Apple as tastemaker
Apple this past week acknowledged the best App Store apps and games of the year and best Apple Music artists and albums this past week. The company also appears poised to spend big money for rights to a documentary already produced highlighting the ambitious debut album of Billie Eilish, the top-honored artist of Apple’s inaugural Apple Music Awards. Eilish got the nod for Songwriter of the Year, Artist of the Year and Album of the Year.
Both news items highlight how embedded so-called “Services” have become to Apple, not only for revenue but also for cultural significance. Apple wants to be perceived as not just the maker of the devices that people depend on, but as the arbiter of taste on the services upon which users of those devices derive so much entertainment value.
Apple’s reportedly paying $25 million for the rights to the new documentary, which finished production earlier this year when Eilish released her debut, When We All Fall Asleep, Where Do We Go?
The expensive doc is headed to Apple TV+, which is available for $4.99 per month on Apple devices and smart TVs and streaming devices from other manufacturers or free with the purchase of new Apple hardware. The company is reportedly spending billions lining up original content for Apple TV+ as it seeks to establish a foothold in the exploding streaming entertainment market.
Not all the Apple TV+ content about the music industry will be so pop-minded, however. Apple’s collaboration with Oprah Winfrey will include a documentary about sexual assault in the music industry, according to a new report.
Already Apple TV+ subscribers are looking beyond the service’s launch titles, as Apple is slowly ratcheting up its release of new shows. The company lacks the deep back licensed catalog of rivals Netflix or Disney+, and is slowly introducing new series, features, and documentaries at a trickle. 2020 will be a telling year for Apple when it comes to the expansion of its entertainment empire.
MacBook Pro and iPhone problems
Apple’s continuing to make tweaks and develop service protocols for managing hardware that’s not working right out of the box. A new Apple service bulletin made the rounds this week highlighting a potential issue on the 2019 13-inch MacBook Pro model. Apparently a small number of them are prone to unexpected shutdowns even when their batteries are operating with plenty of remaining charge. The service directive tells users to let the MacBook charge eight hours or longer, then run Software Update to capture the latest maintenance releases from Apple.
That’s not the only errant MacBook Pro issue this week. Apple also noted that its much-ballyhooed 16-inch MacBook Pro model may make a popping sound from its speakers when used in conjunction with some audio and video software. The problem is software-related and will be addressed in future updates, according to Apple, which advised personnel affiliated with its Authorized Service Provider network in a service bulletin.
The iPhone 11 caused some concern in security circles this week when Brian Krebs noted on his security blog that his iPhone 11 Pro periodically polled its location even with Location Services turned off. Krebs didn’t think anything malicious was going on but was confused.
While an Apple engineer on social media sought to reassure him, Apple didn’t respond through its usual PR channel until several days later, which got heads scratching about what was really going on.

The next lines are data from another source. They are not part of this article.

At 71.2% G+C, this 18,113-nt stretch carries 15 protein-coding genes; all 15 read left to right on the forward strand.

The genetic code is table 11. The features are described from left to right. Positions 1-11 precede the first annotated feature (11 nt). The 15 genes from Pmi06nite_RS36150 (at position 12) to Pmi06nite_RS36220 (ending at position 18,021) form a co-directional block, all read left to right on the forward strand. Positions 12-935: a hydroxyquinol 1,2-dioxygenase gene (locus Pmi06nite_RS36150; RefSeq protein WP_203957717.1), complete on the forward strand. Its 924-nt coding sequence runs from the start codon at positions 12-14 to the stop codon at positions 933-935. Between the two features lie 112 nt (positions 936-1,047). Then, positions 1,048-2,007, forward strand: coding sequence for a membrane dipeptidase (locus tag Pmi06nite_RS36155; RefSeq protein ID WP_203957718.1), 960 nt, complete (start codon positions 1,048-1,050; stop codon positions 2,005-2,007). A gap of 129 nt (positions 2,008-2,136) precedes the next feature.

It turns out to be a side-effect of the new Ultra Wideband (UWB) data transfer tech found in the newer iPhones. The gear has to light up periodically to make sure it’s passing regulatory muster, since there are still places UWB is forbidden to be used. Apple said users will be able to shut off UWB altogether in a future update.
Feds take up robocalling, 4G coverage shenanigans
The U.S. government was maddeningly inconsistent in its support of consumers this past week. The House of Representatives finally – and almost unanimously – approved a bill that seeks to reduce the scourge of robocalling. The TRACED Act provides more oversight of the problem, accountability from the appropriate federal regulatory bodies, and an attempt to outlaw spoofed numbers.
It’s expected to get through the Senate and onto the President’s desk for a signature by the end of the year.
On the other hand, the Federal Communication Commission (FCC) caught major telecommunications carriers lying to them and to consumers about 4G LTE coverage quality in rural areas. That confirms the suspicions of small rural cell service carriers, who complained to them about the actions of Verizon, T-Mobile, and U.S. Cellular. And they’re going to let them get away with it, too.
The acknowledgment came buried on a press release announcing a $9 billion, decade-long plan to improve 5G coverage across rural America. This is ironic, since it was to thwart the 4G equivalent to this plan that carriers Verizon, T-Mobile, and U.S. Cellular overstated the actual signal strength of their coverage in rural areas. By doing so, they were able to block small rural carriers from federal money earmarked to expand coverage in underserved areas.
The FCC conducted its own tests to show that real-world signal strength was dramatically different in some areas than what the carriers showed on their official filings. It said that requirements haven’t been met for this malfeasance to rise to the occasion of “enforcement action,” however. Instead, the carriers have been warned with an “enforcement advisory.”
Let’s hope that 5G technology can make it to underserved areas in a more evenly distributed way than its predecessor has. The future of telecommunications is a constant work in progress.
That’s it from this week’s Editor’s Desk. What news items caught your eye this week? Tell me in the comments.